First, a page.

The word "Kimah," which occurs in three passages in the Bible (Job ix. 9, xxxviii. 31, and Amos v. 8), each time in connection with Orion, is translated by the Septuagint once by Πλειάδα (Job xxxviii. 31); and Aquila, who represents the tradition of the scribes, gives the same rendering in Amos v. 8, being followed therein by Symmachus and Theodotion. The word is retained in the Targum, which indicates that it was then used in the vernacular; so that the meaning given the term in the Talmud and by Aquila may be accepted as correct. Although the etymology is not altogether certain, it may be assumed that "Kimah" is connected either with the Hebrew = "to heap up," or with the Assyrian "kamu" = "he bound" (Delitzsch, in "Proc. Soc. Bibl. Arch." xii. 185).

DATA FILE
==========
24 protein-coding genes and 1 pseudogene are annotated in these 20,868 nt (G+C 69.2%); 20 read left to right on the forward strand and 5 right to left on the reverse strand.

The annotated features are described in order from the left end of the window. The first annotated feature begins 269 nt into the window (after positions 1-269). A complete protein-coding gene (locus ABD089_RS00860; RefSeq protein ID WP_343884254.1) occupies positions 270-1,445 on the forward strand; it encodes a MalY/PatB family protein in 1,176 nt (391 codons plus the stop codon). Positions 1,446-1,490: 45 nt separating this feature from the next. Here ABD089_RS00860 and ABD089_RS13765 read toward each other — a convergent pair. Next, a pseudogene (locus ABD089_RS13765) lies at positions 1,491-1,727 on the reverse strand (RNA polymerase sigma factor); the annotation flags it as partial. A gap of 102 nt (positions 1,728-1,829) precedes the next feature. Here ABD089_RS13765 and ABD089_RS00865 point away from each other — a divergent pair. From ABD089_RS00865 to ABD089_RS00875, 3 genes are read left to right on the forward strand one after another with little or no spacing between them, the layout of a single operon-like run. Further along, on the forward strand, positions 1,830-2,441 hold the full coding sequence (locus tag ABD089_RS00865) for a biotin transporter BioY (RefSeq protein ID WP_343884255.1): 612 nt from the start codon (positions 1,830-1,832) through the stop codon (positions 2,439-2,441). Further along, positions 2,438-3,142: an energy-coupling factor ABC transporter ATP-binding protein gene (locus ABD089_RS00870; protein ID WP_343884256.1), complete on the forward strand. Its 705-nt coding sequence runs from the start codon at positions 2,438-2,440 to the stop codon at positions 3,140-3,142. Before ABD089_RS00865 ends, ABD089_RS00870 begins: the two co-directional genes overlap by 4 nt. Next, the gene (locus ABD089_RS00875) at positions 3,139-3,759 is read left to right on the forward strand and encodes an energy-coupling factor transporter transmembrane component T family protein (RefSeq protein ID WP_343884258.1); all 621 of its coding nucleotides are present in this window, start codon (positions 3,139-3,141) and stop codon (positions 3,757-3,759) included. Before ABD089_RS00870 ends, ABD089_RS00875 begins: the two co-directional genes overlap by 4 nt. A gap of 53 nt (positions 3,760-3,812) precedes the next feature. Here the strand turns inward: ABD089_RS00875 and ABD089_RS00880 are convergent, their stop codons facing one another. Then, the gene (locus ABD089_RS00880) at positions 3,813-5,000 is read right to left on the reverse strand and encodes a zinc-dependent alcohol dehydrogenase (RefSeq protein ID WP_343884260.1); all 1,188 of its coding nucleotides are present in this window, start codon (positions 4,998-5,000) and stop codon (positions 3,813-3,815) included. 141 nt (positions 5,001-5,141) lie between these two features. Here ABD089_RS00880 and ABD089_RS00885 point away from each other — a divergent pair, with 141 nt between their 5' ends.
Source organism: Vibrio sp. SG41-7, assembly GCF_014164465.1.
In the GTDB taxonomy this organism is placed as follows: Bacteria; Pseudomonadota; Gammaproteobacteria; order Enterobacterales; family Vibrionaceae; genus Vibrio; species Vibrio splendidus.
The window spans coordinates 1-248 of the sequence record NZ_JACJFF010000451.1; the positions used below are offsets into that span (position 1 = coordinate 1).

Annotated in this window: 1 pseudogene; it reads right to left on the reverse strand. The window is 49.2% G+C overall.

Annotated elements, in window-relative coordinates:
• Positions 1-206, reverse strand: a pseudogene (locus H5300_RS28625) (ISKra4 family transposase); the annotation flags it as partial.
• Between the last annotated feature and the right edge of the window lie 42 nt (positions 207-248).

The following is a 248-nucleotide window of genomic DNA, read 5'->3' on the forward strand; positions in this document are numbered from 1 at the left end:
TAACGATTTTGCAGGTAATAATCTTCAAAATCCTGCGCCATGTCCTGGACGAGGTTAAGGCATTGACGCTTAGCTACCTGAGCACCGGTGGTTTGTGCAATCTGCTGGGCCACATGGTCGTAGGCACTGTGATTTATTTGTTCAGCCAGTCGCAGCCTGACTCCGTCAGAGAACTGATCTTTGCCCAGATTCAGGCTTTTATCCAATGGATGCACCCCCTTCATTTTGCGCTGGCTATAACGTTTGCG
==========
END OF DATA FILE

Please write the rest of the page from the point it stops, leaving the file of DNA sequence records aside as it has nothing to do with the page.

According to the Talmud (Ber. 58b), this cluster is called "Kimah" because it consists of about 100 stars (). The constellation is in the northern sky, with its tail to the west of the Milky Way (ib.; comp. Pes. 94b). For the most important reference to the Pleiades, which have alwaysattracted attention on account of their brilliancy and number, See Orion (comp. also Jew. Encyc. ii. 249b, s.v. Astronomy).

  • Schiaparelli, L'Astronomia nell' Antico Testamento, p. 79, Milan, 1903;
  • Hastings, Dict. Bible, iii. 896;
  • Hamburger, R. B. T. ii. 80.
K. L. B.
Images of pages